An Interesting Choice

Michał Krzanowski        10 July 2017        Comments (0)

Interest on personal injury damages has been a hot topic of debate for many years in Poland. Even the Supreme Court’s standpoint on the matter has seen several revisions by now. More importantly, it is far from just an academic discussion, as personal injury trials tend to last for at least a few years, which makes the interest resolution significant – for both parties.

As far as provisions are concerned, article 481 § 1 of the Polish Civil Code stipulates that if the debtor delays with performance, the creditor may claim interest for delay, even if he has not suffered any damage, and even if the delay resulted from circumstances which the debtor bears no liability for.

Said provision regulates interest in the most general sense, and finds application in many different cases and in regard to several different claims – including personal injury damages. This is not disputed in any way, but what causes great controversy is the exact moment from which interest should run. Since the obligation arises from tort, usually there is no legal relationship between the parties prior to the tort being committed. As a result, the time of providing performance is not strictly determined, and it also does not follow from the properties of the obligation.

Such situations have been taken into account and are regulated by article 455 of the Civil Code, which stipulates that if these aforementioned conditions are met, the performance should be provided immediately after the debtor has been given a notice to perform the obligation. As such, it would seem clear that the if the debtor fails to comply with the latter, he is deemed to fall into arrears, which entails the duty to pay interest.

However, despite the abovementioned provisions, two important tendencies in the way of awarding interest on personal injury damages have developed in the Polish doctrine and judicature. The first is to award interest on such damages from the date of judgment, while the second entails the award of such interest from the day following the expiry of the deadline for its payment, depending on the circumstances of the case (almost always the day after the debtor has been informed about the debt and called to cover it, as provided by article 455 – but there are some exceptions).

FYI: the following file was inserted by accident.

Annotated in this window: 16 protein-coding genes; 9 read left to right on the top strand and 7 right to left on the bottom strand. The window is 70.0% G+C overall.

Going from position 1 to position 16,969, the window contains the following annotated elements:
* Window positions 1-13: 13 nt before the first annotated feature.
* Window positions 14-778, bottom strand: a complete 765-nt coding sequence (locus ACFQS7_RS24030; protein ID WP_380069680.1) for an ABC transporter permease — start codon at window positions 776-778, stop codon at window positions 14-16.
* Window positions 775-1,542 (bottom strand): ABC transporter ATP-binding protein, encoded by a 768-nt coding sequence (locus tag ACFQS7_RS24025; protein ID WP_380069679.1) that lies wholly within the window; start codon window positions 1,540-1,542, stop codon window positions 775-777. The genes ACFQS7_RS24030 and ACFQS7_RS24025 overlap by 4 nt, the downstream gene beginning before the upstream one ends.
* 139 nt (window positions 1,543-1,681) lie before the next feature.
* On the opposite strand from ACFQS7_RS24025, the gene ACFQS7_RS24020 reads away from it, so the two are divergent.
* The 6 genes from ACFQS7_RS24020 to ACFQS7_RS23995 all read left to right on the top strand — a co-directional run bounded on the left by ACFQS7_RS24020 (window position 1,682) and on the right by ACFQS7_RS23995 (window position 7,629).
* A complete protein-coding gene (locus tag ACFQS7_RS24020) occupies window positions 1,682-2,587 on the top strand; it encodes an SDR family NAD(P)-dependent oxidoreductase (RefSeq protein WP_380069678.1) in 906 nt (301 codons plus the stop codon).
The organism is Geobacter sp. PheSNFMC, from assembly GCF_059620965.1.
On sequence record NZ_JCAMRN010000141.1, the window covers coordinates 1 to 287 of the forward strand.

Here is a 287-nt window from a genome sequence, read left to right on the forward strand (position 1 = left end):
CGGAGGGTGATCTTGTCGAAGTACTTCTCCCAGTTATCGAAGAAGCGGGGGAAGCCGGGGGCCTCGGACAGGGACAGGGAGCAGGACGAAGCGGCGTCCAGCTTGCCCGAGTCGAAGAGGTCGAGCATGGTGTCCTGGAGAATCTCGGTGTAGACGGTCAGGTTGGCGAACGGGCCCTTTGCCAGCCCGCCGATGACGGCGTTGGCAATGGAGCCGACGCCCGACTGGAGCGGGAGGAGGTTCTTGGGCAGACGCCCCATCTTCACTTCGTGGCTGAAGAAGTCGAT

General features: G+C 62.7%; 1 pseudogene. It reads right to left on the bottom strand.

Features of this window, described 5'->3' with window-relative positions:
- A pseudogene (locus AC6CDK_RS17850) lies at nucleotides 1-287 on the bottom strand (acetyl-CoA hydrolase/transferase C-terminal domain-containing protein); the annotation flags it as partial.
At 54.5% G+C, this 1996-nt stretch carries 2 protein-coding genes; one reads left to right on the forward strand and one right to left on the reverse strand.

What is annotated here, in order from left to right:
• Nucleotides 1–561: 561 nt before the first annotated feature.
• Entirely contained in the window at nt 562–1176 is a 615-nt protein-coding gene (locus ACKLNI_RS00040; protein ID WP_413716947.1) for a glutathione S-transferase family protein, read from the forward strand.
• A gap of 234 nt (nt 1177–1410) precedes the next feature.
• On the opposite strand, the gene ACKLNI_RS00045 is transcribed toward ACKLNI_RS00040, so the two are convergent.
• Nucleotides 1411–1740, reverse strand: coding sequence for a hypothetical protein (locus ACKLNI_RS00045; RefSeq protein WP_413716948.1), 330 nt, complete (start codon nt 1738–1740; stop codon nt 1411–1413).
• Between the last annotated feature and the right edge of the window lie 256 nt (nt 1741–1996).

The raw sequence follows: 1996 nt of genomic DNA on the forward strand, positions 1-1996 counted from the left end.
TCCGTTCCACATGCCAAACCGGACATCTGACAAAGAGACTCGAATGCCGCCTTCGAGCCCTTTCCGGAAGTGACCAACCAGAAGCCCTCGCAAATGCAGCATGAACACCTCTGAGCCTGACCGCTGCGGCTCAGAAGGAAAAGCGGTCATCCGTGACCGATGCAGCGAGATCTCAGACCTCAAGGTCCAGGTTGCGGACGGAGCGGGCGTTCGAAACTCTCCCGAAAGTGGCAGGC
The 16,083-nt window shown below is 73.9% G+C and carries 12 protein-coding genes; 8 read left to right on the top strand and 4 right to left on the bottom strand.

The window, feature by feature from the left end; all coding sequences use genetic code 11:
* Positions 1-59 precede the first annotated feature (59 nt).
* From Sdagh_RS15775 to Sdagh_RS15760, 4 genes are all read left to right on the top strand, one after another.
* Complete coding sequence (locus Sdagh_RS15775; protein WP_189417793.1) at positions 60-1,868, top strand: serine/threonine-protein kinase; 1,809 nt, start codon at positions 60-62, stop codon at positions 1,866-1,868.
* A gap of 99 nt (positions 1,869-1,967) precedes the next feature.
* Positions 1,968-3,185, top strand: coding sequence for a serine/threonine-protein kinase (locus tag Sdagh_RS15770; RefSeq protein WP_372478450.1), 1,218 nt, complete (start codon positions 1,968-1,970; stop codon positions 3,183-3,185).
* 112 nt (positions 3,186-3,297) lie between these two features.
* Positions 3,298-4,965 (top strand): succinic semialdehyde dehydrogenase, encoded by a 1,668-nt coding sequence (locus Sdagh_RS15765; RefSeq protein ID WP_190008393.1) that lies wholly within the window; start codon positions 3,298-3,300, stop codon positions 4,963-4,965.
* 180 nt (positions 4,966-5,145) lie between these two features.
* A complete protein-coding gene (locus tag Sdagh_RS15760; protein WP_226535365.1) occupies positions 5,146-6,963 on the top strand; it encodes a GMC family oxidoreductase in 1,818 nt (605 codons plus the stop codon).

What justifies the latter standpoint are primarily the particular characteristics of the claim at issue, because it arises when its statutory premises have been fulfilled, and since that moment the injured party may call the debtor to make the payment. As soon as that call is made, the debtor is obliged to provide the performance. Such standpoint has seen a lot of support from the Supreme Court, according to which if the debtor does not provide punctual payment of personal injury damages, the creditor is not able to take advantage of the monetary performance due to him. Accordingly, detriment suffered by the creditor for that reason should be remedied by awarding him interest for the delay, and apart from some exceptions, mentioned above, article 455 of the Civil Code should be applied in such cases to determine the initial date.

However, the other tendency, i.e. to award interest from the date of judgment, does still have several supporters, and the dispute can hardly be considered resolved. What is more, a new approach has been gaining ground recently, in accordance to which each case should be analyzed individually, and it should be determined whether there were any objective obstacles preventing the debtor from covering personal injury damages prior to the date of judgment, which should then influence the interest resolution accordingly. It is noteworthy that believing the claims are not justified is not considered such an obstacle.

In the end, both the aggrieved and the tortfeasors have to endure a fair share of uncertainty when it comes to the matter of interest, and there does not seem to be any resolution in sight.

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